Nursing Care During Pregnancy
Nursing Care During Pregnancy NURB 331
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This 5 page Class Notes was uploaded by Kelsey Forbeck on Thursday September 8, 2016. The Class Notes belongs to NURB 331 at University of Indianapolis taught by Professor Rairdon in Fall 2016. Since its upload, it has received 10 views. For similar materials see Lifespan 1 in NURSING at University of Indianapolis.
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Date Created: 09/08/16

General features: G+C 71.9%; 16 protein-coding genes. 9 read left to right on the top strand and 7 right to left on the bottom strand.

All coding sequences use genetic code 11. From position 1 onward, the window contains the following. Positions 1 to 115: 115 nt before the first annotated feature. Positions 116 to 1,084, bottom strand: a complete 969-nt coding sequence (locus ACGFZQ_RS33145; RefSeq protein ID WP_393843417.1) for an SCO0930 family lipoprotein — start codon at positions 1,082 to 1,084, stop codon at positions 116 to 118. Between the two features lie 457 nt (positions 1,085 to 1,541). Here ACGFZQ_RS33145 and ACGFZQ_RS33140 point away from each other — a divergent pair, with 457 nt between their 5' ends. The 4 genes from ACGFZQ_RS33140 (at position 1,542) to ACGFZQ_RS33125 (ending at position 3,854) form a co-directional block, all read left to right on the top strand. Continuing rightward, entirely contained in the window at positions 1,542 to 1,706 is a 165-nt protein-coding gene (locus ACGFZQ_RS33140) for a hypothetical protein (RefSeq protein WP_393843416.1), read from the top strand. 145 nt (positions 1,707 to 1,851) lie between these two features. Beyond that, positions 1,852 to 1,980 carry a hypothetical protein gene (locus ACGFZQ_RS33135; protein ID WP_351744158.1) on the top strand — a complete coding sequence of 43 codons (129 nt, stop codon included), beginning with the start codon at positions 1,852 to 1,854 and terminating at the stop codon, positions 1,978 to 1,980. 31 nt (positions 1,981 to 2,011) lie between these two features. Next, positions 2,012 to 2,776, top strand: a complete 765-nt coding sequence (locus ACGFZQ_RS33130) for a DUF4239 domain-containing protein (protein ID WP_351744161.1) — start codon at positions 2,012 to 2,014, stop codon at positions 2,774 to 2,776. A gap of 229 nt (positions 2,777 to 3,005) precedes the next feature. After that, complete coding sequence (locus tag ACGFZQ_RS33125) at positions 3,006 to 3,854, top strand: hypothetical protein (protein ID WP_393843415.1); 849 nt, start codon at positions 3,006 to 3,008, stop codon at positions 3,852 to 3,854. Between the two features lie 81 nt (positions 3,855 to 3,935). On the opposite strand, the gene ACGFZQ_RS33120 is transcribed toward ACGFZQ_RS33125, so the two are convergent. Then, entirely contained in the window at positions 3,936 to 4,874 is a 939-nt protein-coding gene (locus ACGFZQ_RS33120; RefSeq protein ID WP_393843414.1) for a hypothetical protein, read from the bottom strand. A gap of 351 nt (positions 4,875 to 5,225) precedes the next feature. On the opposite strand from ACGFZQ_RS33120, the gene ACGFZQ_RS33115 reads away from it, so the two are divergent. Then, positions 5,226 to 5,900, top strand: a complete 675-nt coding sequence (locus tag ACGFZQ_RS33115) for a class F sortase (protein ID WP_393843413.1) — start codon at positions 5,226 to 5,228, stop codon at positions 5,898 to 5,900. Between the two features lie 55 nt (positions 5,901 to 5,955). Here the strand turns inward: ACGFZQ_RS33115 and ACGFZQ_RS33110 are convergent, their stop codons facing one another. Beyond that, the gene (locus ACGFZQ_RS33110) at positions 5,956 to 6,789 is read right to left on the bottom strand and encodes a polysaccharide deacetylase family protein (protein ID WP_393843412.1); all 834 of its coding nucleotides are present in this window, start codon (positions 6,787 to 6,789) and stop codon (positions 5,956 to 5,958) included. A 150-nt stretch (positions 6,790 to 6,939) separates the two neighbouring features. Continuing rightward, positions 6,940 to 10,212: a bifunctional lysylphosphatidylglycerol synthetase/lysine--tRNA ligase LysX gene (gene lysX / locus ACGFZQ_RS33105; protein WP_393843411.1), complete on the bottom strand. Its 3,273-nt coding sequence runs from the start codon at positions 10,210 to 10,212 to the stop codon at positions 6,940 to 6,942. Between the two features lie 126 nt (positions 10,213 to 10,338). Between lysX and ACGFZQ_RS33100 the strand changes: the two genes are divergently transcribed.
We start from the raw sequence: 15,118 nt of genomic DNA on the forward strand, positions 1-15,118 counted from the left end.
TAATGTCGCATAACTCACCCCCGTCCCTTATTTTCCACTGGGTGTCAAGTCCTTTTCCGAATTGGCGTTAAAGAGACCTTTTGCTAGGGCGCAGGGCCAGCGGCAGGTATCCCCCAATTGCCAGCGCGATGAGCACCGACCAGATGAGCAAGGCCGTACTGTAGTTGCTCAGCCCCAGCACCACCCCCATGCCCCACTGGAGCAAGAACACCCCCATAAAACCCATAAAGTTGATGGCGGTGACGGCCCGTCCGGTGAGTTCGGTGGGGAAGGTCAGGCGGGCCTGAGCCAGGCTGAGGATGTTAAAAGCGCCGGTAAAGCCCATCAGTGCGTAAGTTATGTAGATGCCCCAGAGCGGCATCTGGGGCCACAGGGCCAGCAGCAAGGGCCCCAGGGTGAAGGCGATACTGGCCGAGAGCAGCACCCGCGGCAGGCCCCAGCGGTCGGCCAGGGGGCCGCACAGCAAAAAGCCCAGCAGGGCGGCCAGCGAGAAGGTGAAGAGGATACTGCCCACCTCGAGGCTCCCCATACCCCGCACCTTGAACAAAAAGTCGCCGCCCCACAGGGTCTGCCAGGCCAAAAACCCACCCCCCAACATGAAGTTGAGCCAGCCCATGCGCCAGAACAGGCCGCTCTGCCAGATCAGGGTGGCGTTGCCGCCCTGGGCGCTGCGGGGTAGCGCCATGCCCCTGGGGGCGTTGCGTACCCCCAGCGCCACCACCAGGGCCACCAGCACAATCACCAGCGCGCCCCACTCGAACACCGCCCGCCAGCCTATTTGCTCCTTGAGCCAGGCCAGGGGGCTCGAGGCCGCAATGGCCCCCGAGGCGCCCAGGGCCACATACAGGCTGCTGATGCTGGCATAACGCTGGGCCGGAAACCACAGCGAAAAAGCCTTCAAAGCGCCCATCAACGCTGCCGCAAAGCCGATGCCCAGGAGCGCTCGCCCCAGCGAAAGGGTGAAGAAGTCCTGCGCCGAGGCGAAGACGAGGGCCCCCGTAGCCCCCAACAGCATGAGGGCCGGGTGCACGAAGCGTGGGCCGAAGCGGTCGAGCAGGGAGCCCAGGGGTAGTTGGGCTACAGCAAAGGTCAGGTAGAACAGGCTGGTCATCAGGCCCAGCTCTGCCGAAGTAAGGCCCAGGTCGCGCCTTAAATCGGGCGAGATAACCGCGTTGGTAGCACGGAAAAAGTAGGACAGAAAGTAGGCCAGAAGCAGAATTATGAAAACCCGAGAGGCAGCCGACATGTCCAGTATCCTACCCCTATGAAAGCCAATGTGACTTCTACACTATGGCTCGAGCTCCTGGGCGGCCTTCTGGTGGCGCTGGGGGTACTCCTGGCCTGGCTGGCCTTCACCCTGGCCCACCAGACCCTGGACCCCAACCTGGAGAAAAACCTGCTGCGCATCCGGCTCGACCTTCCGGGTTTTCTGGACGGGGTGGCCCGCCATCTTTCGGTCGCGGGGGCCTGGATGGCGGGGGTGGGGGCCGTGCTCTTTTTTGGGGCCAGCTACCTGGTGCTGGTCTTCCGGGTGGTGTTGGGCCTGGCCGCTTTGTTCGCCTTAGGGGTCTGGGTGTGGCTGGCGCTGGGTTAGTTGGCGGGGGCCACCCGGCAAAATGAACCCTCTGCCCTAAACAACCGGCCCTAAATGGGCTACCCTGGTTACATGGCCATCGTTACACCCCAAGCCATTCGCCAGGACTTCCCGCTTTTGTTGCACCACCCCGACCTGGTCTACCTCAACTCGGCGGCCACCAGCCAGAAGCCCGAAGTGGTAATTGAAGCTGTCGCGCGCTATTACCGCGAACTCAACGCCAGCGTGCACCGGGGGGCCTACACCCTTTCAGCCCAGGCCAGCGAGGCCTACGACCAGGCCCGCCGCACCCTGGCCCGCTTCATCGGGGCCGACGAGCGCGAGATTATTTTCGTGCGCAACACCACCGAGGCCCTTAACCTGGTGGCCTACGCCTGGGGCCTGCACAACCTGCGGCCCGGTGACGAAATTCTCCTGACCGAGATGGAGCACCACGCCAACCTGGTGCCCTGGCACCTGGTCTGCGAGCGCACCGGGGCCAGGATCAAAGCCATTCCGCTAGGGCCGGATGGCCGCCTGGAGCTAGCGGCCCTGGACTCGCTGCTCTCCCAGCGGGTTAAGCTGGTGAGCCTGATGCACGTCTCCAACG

NURB 331: Lifespan 1 Unit 3 Nursing Care During Pregnancy Due Date: o Also called: Estimated date of birth (EDB) Estimated date of delivery (EDD) Expected date of confinement (EDC) o Nagele’s rule: Determine first day of LMP, subtract 3 months, add 7 days plus a year Another way you can determine the date is adding 7 days to LMP then count forward another 9 months o Adapting to pregnancy: Adapting to Pregnancy: o Sibling: It may be hard for a sibling of the child because they have to share the spotlight with another They may have a feeling of being replaced o Grandparent: The family circle may be strengthened due to the widening of the support circle. Care Management: o Purpose: To identify existing risk factors and other problems during prenatal care period Care is important during the pregnancy o Frequency of visits: Every 4 weeks for first 28 weeks’ gestation Every 2 weeks until 36 weeks’ gestation After week 36, every week until childbirth Initial Visit: Very first doctor visit after officially being pregnant o Reason: Obstetric and gynecologic history Medical history History of drug use Family history Ethical/cultural backgrounds History of abuse The first examination forms baseline data to reflect back to during the pregnancy o Lab tests during initial visits Urinary analysis Hemoglobin, hematocrit, WBC Blood type Rubella titer Pap test HIV Hepatitis B Vaginal or rectal smear to check for STI’s Follow Up Visits: o The patient gets interviewed and educated on what will be rd coming during the 3 trimester, but the visit isn’t as intense as the initial visit o Physical exam is given o Warning Signs and symptoms: Preeclampsia. Hypertensive conditions Hyperemesis, gravidarum, hypertension, preeclampsia Vaginal bleeding Chills and fever Discharge from vagina o During each follow up visit: Measurement of fundal height Fetal assessment Gestational age Health status Lab tests Clean catch urine Blood tests Glucose tolerance tests GBS testing Ultrasound Education for self-care: o Nutrition o Personal hygiene o Prevention of UTI’s o Kegel exercises o Dental Health o Preparing to breast feed Pinch test: Normal nipple everts with gentle pressure Inverted nipple inverts with pressure o If nipples are inverted, then women are encouraged to purchase nipple plastic shells that fit over nipple. o Practice good posture and body mechanics o Rest and relax o Employment: Working doesn’t have much of an effect on pregnancy Jobs that have the patient standing for a long time are jobs to avoid while pregnant o Travel: While traveling try to include periods of rest Allowed to air travel up to 36 weeks Use the seatbelt that goes across the chest to decrease risk of traumatic flexion which reduces placental separation o Immunizations: Those that have live or attenuated viruses should not be taken during pregnancy due to the teratogenic effects Avoid: rubella, chickenpox, or mumps Variations in Prenatal Care: o Cultural influences: Emotional response Clothing Physical activity and rest Sexual activity Diet o Age: Adolescents May not be emotionally ready May be scared to receive prenatal care May not have realized they were pregnant so could have taken drugs while pregnant Women older than 35 Increased risk of miscarriage or stillborn Multifetal pregnancy: o Twin pregnancies tend to be born premature o Membranes may rupture before pregnancies (common)\ o Congenital malformations are twice as common in monozygotic twins as in singletons o Multifetal pregnancies can be increased by: History of dizygous twins User of fertility drugs Rapid uterine growth for weeks of gestation hydramnios
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